As we finally put last year behind us, instead of dwelling on the cancellations, postponements and the plethora of lockdowns we had to endure, we think it’s time to start focusing on the future. Despite the chaos that was 2020, it did actually lay the foundations for pretty a big 2021. A fresh new crop of creative directors found themselves on the merry-go-round of fashion houses, while other brands prepare to present their first collections under new stewardship. Much-anticipated collaborations from the likes of LOEWE,
Now, as we enter 2021 with a renewed sense of hope and optimism, our editors have picked out some of the things they’re most looking forward to in this coming year.
LOEWE’s My Neighbor Totoro Collaboration
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After taking to Instagram to announce its upcoming collaboration with Studio Ghibli’s My Neighbor Totoro, Spanish label LOEWE has offered up a closer look at the collection ahead of its full release later this week. Comprising a plethora of graphic T-shirts and hoodies with accentuated drawstrings, designer Jonathan Anderson has opted to depict the film’s landscapes and characters on its garments, while leather jackets and oversized shirts boast more subtle nods, like hanging key chains and embroidered patterns. Arriving alongside the apparel is a host of accessories, from bags and purses, to card holders and phone cases. The full LOEWE x My Neighbor Totoro will be available to buy from January 8 via the brand’s webstore. –Tayler Willson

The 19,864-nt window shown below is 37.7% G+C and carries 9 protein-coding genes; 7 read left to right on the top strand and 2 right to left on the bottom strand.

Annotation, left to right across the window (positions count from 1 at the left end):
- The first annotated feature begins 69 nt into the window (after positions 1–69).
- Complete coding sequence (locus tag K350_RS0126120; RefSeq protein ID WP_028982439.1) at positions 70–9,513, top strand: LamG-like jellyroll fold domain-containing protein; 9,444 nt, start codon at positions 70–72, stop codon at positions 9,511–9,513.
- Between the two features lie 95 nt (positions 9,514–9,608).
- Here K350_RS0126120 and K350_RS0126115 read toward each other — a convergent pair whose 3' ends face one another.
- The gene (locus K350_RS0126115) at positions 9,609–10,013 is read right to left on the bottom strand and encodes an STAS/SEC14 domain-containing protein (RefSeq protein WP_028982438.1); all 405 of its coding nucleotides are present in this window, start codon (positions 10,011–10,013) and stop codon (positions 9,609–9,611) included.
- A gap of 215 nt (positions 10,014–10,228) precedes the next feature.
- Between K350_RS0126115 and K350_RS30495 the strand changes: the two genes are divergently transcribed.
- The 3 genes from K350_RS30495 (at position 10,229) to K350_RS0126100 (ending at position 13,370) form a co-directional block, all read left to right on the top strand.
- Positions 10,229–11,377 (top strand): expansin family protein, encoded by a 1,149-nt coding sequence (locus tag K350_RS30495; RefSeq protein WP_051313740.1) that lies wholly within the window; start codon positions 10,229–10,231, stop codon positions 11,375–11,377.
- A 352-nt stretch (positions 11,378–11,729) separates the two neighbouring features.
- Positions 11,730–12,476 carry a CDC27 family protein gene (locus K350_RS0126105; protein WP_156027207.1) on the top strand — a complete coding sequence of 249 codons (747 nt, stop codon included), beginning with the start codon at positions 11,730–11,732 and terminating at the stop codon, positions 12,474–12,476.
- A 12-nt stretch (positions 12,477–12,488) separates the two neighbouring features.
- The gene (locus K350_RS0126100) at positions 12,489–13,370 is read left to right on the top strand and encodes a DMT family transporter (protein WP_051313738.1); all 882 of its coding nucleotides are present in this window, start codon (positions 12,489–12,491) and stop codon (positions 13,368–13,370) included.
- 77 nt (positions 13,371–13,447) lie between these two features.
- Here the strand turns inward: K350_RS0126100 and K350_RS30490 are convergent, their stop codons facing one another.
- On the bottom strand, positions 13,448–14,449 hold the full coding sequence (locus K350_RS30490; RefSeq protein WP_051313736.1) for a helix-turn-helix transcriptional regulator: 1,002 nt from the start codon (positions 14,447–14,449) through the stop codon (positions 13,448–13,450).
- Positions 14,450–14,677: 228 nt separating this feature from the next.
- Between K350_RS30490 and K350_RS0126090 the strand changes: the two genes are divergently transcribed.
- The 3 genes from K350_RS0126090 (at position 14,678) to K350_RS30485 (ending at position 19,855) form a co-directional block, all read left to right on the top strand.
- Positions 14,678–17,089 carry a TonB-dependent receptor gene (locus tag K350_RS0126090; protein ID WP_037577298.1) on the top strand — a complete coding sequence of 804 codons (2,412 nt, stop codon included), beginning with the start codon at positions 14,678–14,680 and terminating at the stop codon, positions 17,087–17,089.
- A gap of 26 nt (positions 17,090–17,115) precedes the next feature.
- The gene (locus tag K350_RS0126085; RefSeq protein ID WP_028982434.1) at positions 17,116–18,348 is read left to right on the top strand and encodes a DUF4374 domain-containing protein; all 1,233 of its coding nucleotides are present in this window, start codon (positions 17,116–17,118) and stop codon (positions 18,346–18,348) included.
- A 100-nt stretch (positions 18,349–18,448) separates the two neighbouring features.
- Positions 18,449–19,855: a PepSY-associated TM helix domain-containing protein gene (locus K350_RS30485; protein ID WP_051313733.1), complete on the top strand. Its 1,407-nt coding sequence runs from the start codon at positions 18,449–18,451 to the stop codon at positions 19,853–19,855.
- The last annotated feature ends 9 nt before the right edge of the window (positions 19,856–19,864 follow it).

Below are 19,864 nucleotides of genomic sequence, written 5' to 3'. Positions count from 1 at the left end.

Raf Simons’ Menswear Debut at Prada
The wait for Raf Simons’ debut Prada menswear collection is nearly over. Almost a year after it was announced the Belgian designer would be joining the house as co-creative director alongside Miuccia Prada, their first Fall/Winter 2021 menswear collection has been given a date. Earlier this week the label also revealed its Spring/Summer 2021 campaign that gives us a glimpse of what menswear pieces we can expect to see. Featuring boxy tailoring, a small glimpse into the dual creative directors’ debut menswear collection is exactly what we were for. Expect big things from a new-look Prada this year. –Tayler Willson
Kanye for GAP: The Big Reveal
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On June 26, 2020, Kanye West shook the fashion world for an unexpected yet non-controversial reason: by announcing a ten-year partnership with GAP. Almost instantly, publications including HYPEBEAST began to speculate whether ‘Ye could restore GAP to glory, how his store could look, and deliver deep-dives on GAP’s nostalgia, all in anticipation of what the multihyphenate could bring to the table.